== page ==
Giving to and for the Next Generation
Carlotta Glackin, Ph.D., a third-generation Californian and native Angeleno, grew up in the Westwood neighborhood of Los Angeles.
As children, she, her siblings and cousins were treated to a parade of interesting, learned dinner guests. An uncle (Dr. Walter Munk) who was at the Scripps Institute of Oceanography, a major center for oceanographic research, sparked Glackin’s interest in science. So when a family friend who was a postdoctoral fellow at UCLA invited her to visit her lab after school someday, the 11-year-old took her up on it. “I always had a chemistry set and was always blowing things up,” Glackin says. After earning undergraduate degrees in molecular biology and biochemistry, she entered a Ph.D. program in molecular biology, under the direction of Dr. James Bonner It was a plum post. “He was already emeritus,” she says, “so I was his last Ph.D. student. ”
Then, Glackin continued her postdoctoral work at Cal Tech under Dr. Barbara Wold. “I wanted a women mentor to see what it would be like to be a women scientist in academia. She pushed me very hard during my post-doctoral fellowship and I would not be as successful today without her guidance.
The connection proved influential a few years later, when Glackin sought an appointment at Beckman Research Institute of City of Hope. “I met with the director, Dr. Joseph Holden, and he said, ‘Oh, you’re a student of James Bonner?’ and I got the position in BRI. I really wanted to work in a translational research setting.”
That was in 1993 — and Glackin has been at City of Hope ever since. “Since I love teaching, that was part of the attraction of going to City of Hope. I found it to be the best of everything — small classes and excellent students. ”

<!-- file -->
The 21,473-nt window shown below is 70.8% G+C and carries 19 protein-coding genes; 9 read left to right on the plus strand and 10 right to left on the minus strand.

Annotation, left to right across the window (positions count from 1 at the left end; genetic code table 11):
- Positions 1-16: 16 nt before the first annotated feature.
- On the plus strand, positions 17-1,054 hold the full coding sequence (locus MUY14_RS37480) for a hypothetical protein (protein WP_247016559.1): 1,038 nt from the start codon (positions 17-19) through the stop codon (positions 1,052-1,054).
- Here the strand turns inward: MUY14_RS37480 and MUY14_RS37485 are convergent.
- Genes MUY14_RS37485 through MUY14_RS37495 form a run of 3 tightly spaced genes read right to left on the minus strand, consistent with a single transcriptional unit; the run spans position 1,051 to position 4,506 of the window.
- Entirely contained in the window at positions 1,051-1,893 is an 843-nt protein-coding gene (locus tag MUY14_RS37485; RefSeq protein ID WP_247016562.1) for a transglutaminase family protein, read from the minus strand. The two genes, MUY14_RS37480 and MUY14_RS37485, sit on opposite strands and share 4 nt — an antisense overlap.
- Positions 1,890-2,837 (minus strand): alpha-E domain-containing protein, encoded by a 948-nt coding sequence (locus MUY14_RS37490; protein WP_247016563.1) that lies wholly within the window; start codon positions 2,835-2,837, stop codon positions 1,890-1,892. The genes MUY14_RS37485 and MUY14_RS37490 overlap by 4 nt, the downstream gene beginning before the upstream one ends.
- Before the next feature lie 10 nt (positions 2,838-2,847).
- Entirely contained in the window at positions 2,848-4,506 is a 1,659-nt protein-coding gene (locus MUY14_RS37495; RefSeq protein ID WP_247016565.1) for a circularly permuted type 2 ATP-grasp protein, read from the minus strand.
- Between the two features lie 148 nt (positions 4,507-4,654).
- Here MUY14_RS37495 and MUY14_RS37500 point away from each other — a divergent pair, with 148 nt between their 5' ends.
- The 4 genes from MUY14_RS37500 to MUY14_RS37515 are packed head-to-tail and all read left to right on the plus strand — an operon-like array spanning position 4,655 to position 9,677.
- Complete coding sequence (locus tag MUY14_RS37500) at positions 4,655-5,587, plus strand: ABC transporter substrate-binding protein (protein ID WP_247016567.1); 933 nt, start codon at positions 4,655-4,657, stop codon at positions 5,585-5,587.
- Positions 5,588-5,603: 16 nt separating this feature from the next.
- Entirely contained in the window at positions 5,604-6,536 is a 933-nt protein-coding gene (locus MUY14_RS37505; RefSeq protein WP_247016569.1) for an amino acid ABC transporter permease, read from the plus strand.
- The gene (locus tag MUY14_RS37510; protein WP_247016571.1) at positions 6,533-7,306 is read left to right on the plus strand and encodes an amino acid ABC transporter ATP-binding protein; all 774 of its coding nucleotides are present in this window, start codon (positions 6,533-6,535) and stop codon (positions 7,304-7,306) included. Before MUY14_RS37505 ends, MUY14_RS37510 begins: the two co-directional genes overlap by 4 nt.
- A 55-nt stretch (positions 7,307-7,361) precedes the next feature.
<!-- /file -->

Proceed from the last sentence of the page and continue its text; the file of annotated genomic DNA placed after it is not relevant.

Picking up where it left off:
Now running her own lab, she studies the role of certain protein molecules called TWIST1— which could lead to improved therapies. “Ovarian cancer is usually diagnosed very late, at a point when it’s already metastasized,” she explains. “We took some cancer cells that were resisting treatment, grew them in a culture, treated them to turn off TWIST1 and made them sensitive to treatment again.” The lab is hoping to move into clinical trials soon.
In 1999, Glackin was herself diagnosed with ovarian cancer. Naturally, she turned to City of Hope. “Now I know both sides,” she says. “I’d go in for my treatment, then back to my lab. The nurses and staff were amazing. City of Hope really is the best place to get treatment.”
Cancer-free for 16 years, Glackin is thinking about her legacy — both scientific and financial. “My mother passed away from breast cancer in 2010,” she says, “and my sister also had it. It’s important to me to support the research that could lead to a cure.” That’s why she named City of Hope a beneficiary in her trust.
“I know how hard it is to get funding,” Glackin says. “I have spent most of my career in the lab at City of Hope working with superb graduate students. Having been a patient, too, I want to focus on the next generation and ensure that City of Hope continues to be a research and treatment leader. My gift through my estate to fund scholarships for graduate students will help ensure what I’ve achieved will live on.”